The increasing trade tension between the United States and China has rattled farmers in the American heartland, where many of the products on which China seeks to impose a tariff are produced. Many farmers like Scholl are increasingly wary about how tariffs will impact their income. 

“I heard one say that the difference between losing money and making money at this point is exports, and so if he doesn’t have as many exports as he did last year, he’s going to lose money,” explained Tamara Nelsen, Senior Director of Commodities for the Illinois Farm Bureau, who added that after several years of declining farm income due largely to increased input costs, tariffs will only take away more money from a farmer’s dwindling bottom line. 

“Even though China’s tariff might only be 25 percent, the market might get nervous enough on a given day to have it be a greater discount than that. That just makes it hard for a farmer to make money.” 

And it’s not just for profits from pork. 

Brent Scholl also farms soybeans, and China’s threat to impose a tariff on that commodity has already cost Scholl money. 

“Yesterday, the market went down over 50 cents,” he noted.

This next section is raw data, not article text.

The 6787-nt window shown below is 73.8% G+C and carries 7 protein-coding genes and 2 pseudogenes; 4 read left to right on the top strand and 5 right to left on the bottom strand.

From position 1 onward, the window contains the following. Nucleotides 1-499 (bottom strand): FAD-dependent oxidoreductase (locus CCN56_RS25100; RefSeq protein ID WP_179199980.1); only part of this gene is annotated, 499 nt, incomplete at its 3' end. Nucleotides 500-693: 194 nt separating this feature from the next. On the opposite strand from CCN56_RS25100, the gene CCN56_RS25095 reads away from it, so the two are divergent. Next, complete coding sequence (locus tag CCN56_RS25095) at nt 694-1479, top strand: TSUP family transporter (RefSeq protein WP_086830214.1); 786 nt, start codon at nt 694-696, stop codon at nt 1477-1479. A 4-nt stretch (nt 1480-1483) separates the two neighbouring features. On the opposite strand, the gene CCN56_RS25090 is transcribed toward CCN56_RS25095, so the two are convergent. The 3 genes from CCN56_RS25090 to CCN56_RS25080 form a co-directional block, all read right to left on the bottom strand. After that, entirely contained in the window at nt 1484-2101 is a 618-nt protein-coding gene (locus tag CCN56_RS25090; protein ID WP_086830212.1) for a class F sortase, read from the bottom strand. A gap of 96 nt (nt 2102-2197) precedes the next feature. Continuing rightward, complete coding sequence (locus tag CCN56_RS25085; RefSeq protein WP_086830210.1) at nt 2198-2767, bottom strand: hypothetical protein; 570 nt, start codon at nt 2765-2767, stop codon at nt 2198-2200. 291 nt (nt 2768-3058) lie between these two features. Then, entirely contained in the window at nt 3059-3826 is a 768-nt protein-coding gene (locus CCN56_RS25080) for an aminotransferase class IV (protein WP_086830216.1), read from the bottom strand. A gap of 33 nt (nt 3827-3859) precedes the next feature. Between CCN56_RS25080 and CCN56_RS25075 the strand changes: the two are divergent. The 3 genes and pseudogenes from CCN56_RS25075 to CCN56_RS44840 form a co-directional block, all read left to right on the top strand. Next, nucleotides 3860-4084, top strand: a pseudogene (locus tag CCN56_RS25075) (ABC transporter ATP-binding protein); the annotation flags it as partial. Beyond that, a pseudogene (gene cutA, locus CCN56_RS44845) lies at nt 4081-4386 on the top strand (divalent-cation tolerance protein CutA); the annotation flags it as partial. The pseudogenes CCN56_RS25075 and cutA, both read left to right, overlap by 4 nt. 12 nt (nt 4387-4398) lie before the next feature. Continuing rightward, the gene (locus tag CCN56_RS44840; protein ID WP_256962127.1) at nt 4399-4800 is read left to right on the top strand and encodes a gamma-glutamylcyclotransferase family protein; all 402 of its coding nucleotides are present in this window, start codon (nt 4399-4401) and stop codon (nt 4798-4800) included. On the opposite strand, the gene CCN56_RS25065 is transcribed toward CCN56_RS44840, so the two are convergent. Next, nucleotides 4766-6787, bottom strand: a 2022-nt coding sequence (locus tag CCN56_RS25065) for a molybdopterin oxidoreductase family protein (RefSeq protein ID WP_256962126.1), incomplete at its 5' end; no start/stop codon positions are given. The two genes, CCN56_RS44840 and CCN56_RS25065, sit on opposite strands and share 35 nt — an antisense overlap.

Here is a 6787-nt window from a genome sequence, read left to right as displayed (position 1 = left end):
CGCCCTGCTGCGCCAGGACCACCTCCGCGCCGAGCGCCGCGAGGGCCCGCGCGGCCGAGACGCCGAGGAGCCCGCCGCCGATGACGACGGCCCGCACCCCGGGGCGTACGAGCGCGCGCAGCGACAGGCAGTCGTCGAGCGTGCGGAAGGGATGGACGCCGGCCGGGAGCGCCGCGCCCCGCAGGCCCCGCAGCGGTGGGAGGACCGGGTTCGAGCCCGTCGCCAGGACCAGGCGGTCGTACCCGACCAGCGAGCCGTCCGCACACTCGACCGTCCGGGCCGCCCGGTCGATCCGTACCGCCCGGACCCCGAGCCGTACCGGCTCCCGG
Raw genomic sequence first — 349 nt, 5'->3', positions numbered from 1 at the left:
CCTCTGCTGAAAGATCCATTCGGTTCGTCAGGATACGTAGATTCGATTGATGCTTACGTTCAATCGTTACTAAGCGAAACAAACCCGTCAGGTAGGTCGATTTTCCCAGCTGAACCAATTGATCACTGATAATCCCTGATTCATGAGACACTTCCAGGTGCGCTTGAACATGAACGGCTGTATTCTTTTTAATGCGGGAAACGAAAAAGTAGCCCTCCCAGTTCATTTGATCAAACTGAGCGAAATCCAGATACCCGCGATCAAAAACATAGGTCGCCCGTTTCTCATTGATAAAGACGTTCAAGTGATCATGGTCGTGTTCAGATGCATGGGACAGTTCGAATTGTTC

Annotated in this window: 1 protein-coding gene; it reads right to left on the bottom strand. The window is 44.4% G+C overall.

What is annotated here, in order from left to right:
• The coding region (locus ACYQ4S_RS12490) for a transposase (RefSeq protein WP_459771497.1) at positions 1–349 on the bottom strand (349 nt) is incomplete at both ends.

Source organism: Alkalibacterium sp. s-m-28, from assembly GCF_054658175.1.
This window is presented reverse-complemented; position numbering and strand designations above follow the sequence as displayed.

Domestic politics

Scholl is concerned China will look elsewhere to obtain cheaper commodities, limiting a key market for U.S. products. He feels there is only one person to blame for his uncertain financial outlook.

“Right now, I would say our president,” he said.

A president Scholl voted for in the 2016 election, despite Trump’s tough talk on trade agreements.

Talking with reporters before a recent Cabinet meeting at the White House, Trump addressed farmers’ concerns with his trade policies.

“If we do a deal with China, if during the course of a negotiation they want to hit the farmers because they think that hits me, I wouldn’t say that’s nice,” said Trump. “But I tell you, our farmers are great patriots. These are great patriots. They understand that they’re doing this for the country. And we’ll make it up to them. And in the end, they’re going to be much stronger than they are right now.”